Please use this identifier to cite or link to this item: http://scholarbank.nus.edu.sg/handle/10635/22137
Title: Clinical significance of cancer stem cell markers and other related proteins in colorectal carcinomas - Biological and methodological considerations
Authors: ONG CHEE WEE
Keywords: colorectal, cancer, cancer stem-cells, prognosis, biomarkers
Issue Date: 23-Aug-2010
Source: ONG CHEE WEE (2010-08-23). Clinical significance of cancer stem cell markers and other related proteins in colorectal carcinomas - Biological and methodological considerations. ScholarBank@NUS Repository.
Abstract: Colorectal cancer remains one of the leading causes of cancer-related deaths in Singapore. The colorectal cancer is a heterogeneous disease. There are at least three major molecular pathways to colorectal cancer development. These include the predominant chromosomal instability (CIN) pathway, which accounts for up to 85% of cases. Secondly, there is the CpG island methylator phenotype (CIMP) pathway that is the other major pathway to sporadic colorectal cancers. Finally, there is the pure MSI pathway which results from germline mutation of a DNA mismatch repair (MMR) gene. Hereditary nonpolyposis colorectal cancer (HNPCC) develops via the pure MSI pathway. In the last few years, there has been a growing hypothesis that human cancer should be considered as an alternative form of stem cell disease. This concept states that tumours are not to be viewed as simple monoclonal expansions of transformed cells - but rather as complex tissues where abnormal growth is driven by a minority of cancer stem cells. These cancer stem cells possess tumour-related features such as uncontrolled growth and the ability to form metastases. They also maintain their inherent stem cell capacity to self-renew and differentiate. In this thesis, the molecular and clinical significance of cancer stem-cell markers and its related proteins in colorectal cancers were investigated. Tissue microarray analysis were combined with an automated image scanning and analysis platform to examine the immunohistochemical expression of a panel of nine markers, of which three are cancer stem cell related proteins. In addition, BRAF and KRAS mutation analysis and microsatellite instability testing were performed to explore the possibility of any implications between cancer stem cells and the pathways responsible for colorectal cancer development. Lastly, possible relations to therapeutic responses were also examined. In this thesis, the findings indicated that expression of CD133, a putative cancer stem cell protein marker, possesses predictive significance of chemoresistance in colorectal cancer tumours. Independent prognostic significance in p27, as well as cancer stem cell related proteins CD133 and OCT-4 were observed. In addition, no correlations between cancer stem cells proteins and BRAF or KRAS mutations. To achieve these biological observations with clinical implications, several steps were taken, namely a) a hospital-based model for translational research making use of amplifiable DNA from formalin-fixed paraffin-embedded tissue blocks archived as early as 50 years ago; and b) a reliable method for the use of computer assisted IHC scoring which achieved a high level of concordance with manual human observer scoring. In summary, the work of this thesis presents, for the first time, the predictive significance of a cancer stem cell marker and its lack of correlation with BRAF, KRAS or microsatellite instability genotypes. By doing so, it allowed the setup and validation of a comprehensive platform to expand the possibilities for molecular pathologic studies in large cohort-centric epidemiological research. The results of this thesis provide a basis for high-throughput standardization of immunohistochemical markers, which would enable the identification, or validation of tissue-based biomarkers. This is a valuable tool in determining prognosis and prediction of treatment responses in Asian colorectal cancer patients for future studies in the local institutions.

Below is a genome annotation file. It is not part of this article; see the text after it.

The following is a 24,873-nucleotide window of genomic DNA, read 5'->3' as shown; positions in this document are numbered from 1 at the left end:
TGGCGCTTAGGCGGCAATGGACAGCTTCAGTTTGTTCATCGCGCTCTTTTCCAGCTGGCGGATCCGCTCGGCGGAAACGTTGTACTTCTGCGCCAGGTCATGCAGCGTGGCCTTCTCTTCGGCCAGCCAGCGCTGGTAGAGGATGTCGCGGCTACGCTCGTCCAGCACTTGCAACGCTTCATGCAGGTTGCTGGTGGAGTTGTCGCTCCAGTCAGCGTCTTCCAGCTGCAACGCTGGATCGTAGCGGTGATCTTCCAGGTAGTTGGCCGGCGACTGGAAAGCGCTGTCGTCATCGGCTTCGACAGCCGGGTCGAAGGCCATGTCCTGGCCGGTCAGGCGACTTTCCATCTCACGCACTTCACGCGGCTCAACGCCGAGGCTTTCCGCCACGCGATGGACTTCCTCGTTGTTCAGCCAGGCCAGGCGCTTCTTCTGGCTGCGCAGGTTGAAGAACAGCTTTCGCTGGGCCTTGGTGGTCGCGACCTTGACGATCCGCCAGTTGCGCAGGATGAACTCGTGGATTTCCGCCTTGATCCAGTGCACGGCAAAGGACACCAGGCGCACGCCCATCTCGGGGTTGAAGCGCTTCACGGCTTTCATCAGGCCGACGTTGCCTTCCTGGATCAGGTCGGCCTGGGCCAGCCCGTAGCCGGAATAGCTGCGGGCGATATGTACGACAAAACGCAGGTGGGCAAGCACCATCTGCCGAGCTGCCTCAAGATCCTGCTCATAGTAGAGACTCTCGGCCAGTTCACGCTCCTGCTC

URI: http://scholarbank.nus.edu.sg/handle/10635/22137
Appears in Collections:Master's Theses (Open)

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